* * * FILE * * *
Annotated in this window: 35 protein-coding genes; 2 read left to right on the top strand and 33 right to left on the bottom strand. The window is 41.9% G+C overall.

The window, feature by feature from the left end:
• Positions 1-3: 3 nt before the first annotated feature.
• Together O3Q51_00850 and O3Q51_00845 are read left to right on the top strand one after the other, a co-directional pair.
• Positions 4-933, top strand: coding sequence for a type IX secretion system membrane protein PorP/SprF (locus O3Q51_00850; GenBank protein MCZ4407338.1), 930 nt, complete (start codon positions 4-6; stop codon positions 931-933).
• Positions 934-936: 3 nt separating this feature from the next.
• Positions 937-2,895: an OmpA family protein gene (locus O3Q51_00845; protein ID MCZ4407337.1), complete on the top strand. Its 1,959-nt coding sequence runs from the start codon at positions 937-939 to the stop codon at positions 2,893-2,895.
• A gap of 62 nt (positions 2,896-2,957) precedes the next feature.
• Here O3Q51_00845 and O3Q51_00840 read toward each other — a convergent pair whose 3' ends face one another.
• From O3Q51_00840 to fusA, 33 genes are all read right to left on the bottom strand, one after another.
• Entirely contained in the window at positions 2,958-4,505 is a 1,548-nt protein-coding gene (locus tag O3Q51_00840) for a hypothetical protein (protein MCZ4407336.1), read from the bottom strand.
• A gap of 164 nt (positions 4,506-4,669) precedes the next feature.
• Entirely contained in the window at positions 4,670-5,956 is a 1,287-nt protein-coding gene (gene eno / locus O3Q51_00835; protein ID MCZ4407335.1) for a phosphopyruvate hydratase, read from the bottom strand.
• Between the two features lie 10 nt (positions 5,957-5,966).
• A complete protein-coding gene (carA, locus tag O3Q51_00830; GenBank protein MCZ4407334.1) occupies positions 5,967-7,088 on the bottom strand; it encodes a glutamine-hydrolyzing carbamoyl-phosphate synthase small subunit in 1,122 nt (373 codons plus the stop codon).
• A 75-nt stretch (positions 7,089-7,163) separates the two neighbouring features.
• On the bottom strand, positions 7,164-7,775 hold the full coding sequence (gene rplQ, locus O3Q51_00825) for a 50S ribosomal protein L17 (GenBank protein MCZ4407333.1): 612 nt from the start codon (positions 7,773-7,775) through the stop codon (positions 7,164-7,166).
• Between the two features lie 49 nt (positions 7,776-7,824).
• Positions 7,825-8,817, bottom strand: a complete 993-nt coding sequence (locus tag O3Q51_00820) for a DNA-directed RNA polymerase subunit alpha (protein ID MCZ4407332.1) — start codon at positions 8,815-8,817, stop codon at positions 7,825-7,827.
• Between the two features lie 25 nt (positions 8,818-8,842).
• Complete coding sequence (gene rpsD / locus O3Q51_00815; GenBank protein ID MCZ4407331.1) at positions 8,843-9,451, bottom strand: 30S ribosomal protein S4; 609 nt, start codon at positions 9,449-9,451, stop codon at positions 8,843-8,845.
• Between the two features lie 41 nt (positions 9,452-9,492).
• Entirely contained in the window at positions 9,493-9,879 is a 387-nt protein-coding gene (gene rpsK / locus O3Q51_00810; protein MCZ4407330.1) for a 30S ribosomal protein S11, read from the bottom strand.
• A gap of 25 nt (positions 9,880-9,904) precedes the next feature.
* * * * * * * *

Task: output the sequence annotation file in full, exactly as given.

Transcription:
Annotated in this window: 35 protein-coding genes; 2 read left to right on the top strand and 33 right to left on the bottom strand. The window is 41.9% G+C overall.

The window, feature by feature from the left end:
• Positions 1-3: 3 nt before the first annotated feature.
• Together O3Q51_00850 and O3Q51_00845 are read left to right on the top strand one after the other, a co-directional pair.
• Positions 4-933, top strand: coding sequence for a type IX secretion system membrane protein PorP/SprF (locus O3Q51_00850; GenBank protein MCZ4407338.1), 930 nt, complete (start codon positions 4-6; stop codon positions 931-933).
• Positions 934-936: 3 nt separating this feature from the next.
• Positions 937-2,895: an OmpA family protein gene (locus O3Q51_00845; protein ID MCZ4407337.1), complete on the top strand. Its 1,959-nt coding sequence runs from the start codon at positions 937-939 to the stop codon at positions 2,893-2,895.
• A gap of 62 nt (positions 2,896-2,957) precedes the next feature.
• Here O3Q51_00845 and O3Q51_00840 read toward each other — a convergent pair whose 3' ends face one another.
• From O3Q51_00840 to fusA, 33 genes are all read right to left on the bottom strand, one after another.
• Entirely contained in the window at positions 2,958-4,505 is a 1,548-nt protein-coding gene (locus tag O3Q51_00840) for a hypothetical protein (protein MCZ4407336.1), read from the bottom strand.
• A gap of 164 nt (positions 4,506-4,669) precedes the next feature.
• Entirely contained in the window at positions 4,670-5,956 is a 1,287-nt protein-coding gene (gene eno / locus O3Q51_00835; protein ID MCZ4407335.1) for a phosphopyruvate hydratase, read from the bottom strand.
• Between the two features lie 10 nt (positions 5,957-5,966).
• A complete protein-coding gene (carA, locus tag O3Q51_00830; GenBank protein MCZ4407334.1) occupies positions 5,967-7,088 on the bottom strand; it encodes a glutamine-hydrolyzing carbamoyl-phosphate synthase small subunit in 1,122 nt (373 codons plus the stop codon).
• A 75-nt stretch (positions 7,089-7,163) separates the two neighbouring features.
• On the bottom strand, positions 7,164-7,775 hold the full coding sequence (gene rplQ, locus O3Q51_00825) for a 50S ribosomal protein L17 (GenBank protein MCZ4407333.1): 612 nt from the start codon (positions 7,773-7,775) through the stop codon (positions 7,164-7,166).
• Between the two features lie 49 nt (positions 7,776-7,824).
• Positions 7,825-8,817, bottom strand: a complete 993-nt coding sequence (locus tag O3Q51_00820) for a DNA-directed RNA polymerase subunit alpha (protein ID MCZ4407332.1) — start codon at positions 8,815-8,817, stop codon at positions 7,825-7,827.
• Between the two features lie 25 nt (positions 8,818-8,842).
• Complete coding sequence (gene rpsD / locus O3Q51_00815; GenBank protein ID MCZ4407331.1) at positions 8,843-9,451, bottom strand: 30S ribosomal protein S4; 609 nt, start codon at positions 9,449-9,451, stop codon at positions 8,843-8,845.
• Between the two features lie 41 nt (positions 9,452-9,492).
• Entirely contained in the window at positions 9,493-9,879 is a 387-nt protein-coding gene (gene rpsK / locus O3Q51_00810; protein MCZ4407330.1) for a 30S ribosomal protein S11, read from the bottom strand.
• A gap of 25 nt (positions 9,880-9,904) precedes the next feature.